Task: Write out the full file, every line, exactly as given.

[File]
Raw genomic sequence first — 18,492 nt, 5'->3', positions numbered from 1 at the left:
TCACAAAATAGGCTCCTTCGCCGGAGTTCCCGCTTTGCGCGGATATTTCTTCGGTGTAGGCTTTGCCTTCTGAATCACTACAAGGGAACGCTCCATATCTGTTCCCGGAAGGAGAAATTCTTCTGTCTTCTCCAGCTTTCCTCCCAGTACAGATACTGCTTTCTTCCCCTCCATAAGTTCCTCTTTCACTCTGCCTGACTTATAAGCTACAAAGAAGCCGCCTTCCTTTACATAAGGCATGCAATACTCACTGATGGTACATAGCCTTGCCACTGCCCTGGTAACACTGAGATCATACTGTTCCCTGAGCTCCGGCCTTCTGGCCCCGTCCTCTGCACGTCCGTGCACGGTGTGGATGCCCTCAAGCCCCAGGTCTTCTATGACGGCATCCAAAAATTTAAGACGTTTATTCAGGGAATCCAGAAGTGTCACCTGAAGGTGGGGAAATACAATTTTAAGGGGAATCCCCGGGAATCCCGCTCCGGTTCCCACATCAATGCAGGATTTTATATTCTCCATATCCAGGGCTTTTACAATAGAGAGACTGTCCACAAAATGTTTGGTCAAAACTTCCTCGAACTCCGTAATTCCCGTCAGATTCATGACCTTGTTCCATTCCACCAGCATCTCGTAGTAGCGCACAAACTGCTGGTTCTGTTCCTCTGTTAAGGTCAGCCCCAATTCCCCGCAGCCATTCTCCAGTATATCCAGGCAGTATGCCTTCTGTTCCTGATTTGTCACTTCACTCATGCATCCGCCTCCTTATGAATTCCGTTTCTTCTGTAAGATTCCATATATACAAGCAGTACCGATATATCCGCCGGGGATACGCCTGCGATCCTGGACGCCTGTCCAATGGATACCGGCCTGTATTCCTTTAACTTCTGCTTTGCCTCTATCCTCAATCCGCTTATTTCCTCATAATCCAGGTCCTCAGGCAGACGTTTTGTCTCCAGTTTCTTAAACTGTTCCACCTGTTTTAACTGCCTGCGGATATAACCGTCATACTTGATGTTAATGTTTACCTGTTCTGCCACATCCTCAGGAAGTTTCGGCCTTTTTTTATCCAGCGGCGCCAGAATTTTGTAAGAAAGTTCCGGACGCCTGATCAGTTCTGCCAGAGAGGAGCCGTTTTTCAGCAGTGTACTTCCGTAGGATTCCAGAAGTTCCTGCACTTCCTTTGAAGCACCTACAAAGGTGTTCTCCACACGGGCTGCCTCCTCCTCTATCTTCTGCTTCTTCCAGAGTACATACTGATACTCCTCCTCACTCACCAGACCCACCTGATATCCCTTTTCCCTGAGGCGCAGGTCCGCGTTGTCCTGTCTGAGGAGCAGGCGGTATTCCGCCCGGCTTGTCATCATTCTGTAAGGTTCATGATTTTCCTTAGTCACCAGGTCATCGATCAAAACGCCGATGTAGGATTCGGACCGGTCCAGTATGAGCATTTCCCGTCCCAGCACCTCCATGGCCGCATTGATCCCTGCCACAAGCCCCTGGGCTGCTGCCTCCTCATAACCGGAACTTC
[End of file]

Raw genomic sequence first — 18,492 nt, 5'->3', positions numbered from 1 at the left:
TCACAAAATAGGCTCCTTCGCCGGAGTTCCCGCTTTGCGCGGATATTTCTTCGGTGTAGGCTTTGCCTTCTGAATCACTACAAGGGAACGCTCCATATCTGTTCCCGGAAGGAGAAATTCTTCTGTCTTCTCCAGCTTTCCTCCCAGTACAGATACTGCTTTCTTCCCCTCCATAAGTTCCTCTTTCACTCTGCCTGACTTATAAGCTACAAAGAAGCCGCCTTCCTTTACATAAGGCATGCAATACTCACTGATGGTACATAGCCTTGCCACTGCCCTGGTAACACTGAGATCATACTGTTCCCTGAGCTCCGGCCTTCTGGCCCCGTCCTCTGCACGTCCGTGCACGGTGTGGATGCCCTCAAGCCCCAGGTCTTCTATGACGGCATCCAAAAATTTAAGACGTTTATTCAGGGAATCCAGAAGTGTCACCTGAAGGTGGGGAAATACAATTTTAAGGGGAATCCCCGGGAATCCCGCTCCGGTTCCCACATCAATGCAGGATTTTATATTCTCCATATCCAGGGCTTTTACAATAGAGAGACTGTCCACAAAATGTTTGGTCAAAACTTCCTCGAACTCCGTAATTCCCGTCAGATTCATGACCTTGTTCCATTCCACCAGCATCTCGTAGTAGCGCACAAACTGCTGGTTCTGTTCCTCTGTTAAGGTCAGCCCCAATTCCCCGCAGCCATTCTCCAGTATATCCAGGCAGTATGCCTTCTGTTCCTGATTTGTCACTTCACTCATGCATCCGCCTCCTTATGAATTCCGTTTCTTCTGTAAGATTCCATATATACAAGCAGTACCGATATATCCGCCGGGGATACGCCTGCGATCCTGGACGCCTGTCCAATGGATACCGGCCTGTATTCCTTTAACTTCTGCTTTGCCTCTATCCTCAATCCGCTTATTTCCTCATAATCCAGGTCCTCAGGCAGACGTTTTGTCTCCAGTTTCTTAAACTGTTCCACCTGTTTTAACTGCCTGCGGATATAACCGTCATACTTGATGTTAATGTTTACCTGTTCTGCCACATCCTCAGGAAGTTTCGGCCTTTTTTTATCCAGCGGCGCCAGAATTTTGTAAGAAAGTTCCGGACGCCTGATCAGTTCTGCCAGAGAGGAGCCGTTTTTCAGCAGTGTACTTCCGTAGGATTCCAGAAGTTCCTGCACTTCCTTTGAAGCACCTACAAAGGTGTTCTCCACACGGGCTGCCTCCTCCTCTATCTTCTGCTTCTTCCAGAGTACATACTGATACTCCTCCTCACTCACCAGACCCACCTGATATCCCTTTTCCCTGAGGCGCAGGTCCGCGTTGTCCTGTCTGAGGAGCAGGCGGTATTCCGCCCGGCTTGTCATCATTCTGTAAGGTTCATGATTTTCCTTAGTCACCAGGTCATCGATCAAAACGCCGATGTAGGATTCGGACCGGTCCAGTATGAGCATTTCCCGTCCCAGCACCTCCATGGCCGCATTGATCCCTGCCACAAGCCCCTGGGCTGCTGCCTCCTCATAACCGGAACTTC